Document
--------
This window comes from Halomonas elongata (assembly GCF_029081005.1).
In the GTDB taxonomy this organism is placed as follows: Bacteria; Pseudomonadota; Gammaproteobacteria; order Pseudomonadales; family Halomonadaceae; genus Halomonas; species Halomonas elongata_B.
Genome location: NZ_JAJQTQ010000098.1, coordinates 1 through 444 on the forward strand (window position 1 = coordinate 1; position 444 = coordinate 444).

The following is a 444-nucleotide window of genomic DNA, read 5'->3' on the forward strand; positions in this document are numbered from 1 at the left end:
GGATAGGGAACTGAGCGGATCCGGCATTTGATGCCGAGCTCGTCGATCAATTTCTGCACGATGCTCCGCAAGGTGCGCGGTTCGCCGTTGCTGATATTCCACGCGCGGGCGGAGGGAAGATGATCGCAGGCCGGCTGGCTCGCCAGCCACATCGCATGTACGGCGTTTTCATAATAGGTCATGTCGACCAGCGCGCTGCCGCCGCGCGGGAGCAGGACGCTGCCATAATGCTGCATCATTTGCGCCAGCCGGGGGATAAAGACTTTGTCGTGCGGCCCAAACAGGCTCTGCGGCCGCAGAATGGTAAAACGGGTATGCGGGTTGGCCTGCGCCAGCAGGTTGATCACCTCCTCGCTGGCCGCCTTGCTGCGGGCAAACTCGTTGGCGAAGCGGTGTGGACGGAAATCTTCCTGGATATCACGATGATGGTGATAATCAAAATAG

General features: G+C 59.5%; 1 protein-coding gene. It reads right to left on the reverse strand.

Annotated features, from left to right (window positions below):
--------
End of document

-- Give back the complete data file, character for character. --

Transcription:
This window comes from Halomonas elongata (assembly GCF_029081005.1).
In the GTDB taxonomy this organism is placed as follows: Bacteria; Pseudomonadota; Gammaproteobacteria; order Pseudomonadales; family Halomonadaceae; genus Halomonas; species Halomonas elongata_B.
Genome location: NZ_JAJQTQ010000098.1, coordinates 1 through 444 on the forward strand (window position 1 = coordinate 1; position 444 = coordinate 444).

The following is a 444-nucleotide window of genomic DNA, read 5'->3' on the forward strand; positions in this document are numbered from 1 at the left end:
GGATAGGGAACTGAGCGGATCCGGCATTTGATGCCGAGCTCGTCGATCAATTTCTGCACGATGCTCCGCAAGGTGCGCGGTTCGCCGTTGCTGATATTCCACGCGCGGGCGGAGGGAAGATGATCGCAGGCCGGCTGGCTCGCCAGCCACATCGCATGTACGGCGTTTTCATAATAGGTCATGTCGACCAGCGCGCTGCCGCCGCGCGGGAGCAGGACGCTGCCATAATGCTGCATCATTTGCGCCAGCCGGGGGATAAAGACTTTGTCGTGCGGCCCAAACAGGCTCTGCGGCCGCAGAATGGTAAAACGGGTATGCGGGTTGGCCTGCGCCAGCAGGTTGATCACCTCCTCGCTGGCCGCCTTGCTGCGGGCAAACTCGTTGGCGAAGCGGTGTGGACGGAAATCTTCCTGGATATCACGATGATGGTGATAATCAAAATAG

General features: G+C 59.5%; 1 protein-coding gene. It reads right to left on the reverse strand.

Annotated features, from left to right (window positions below):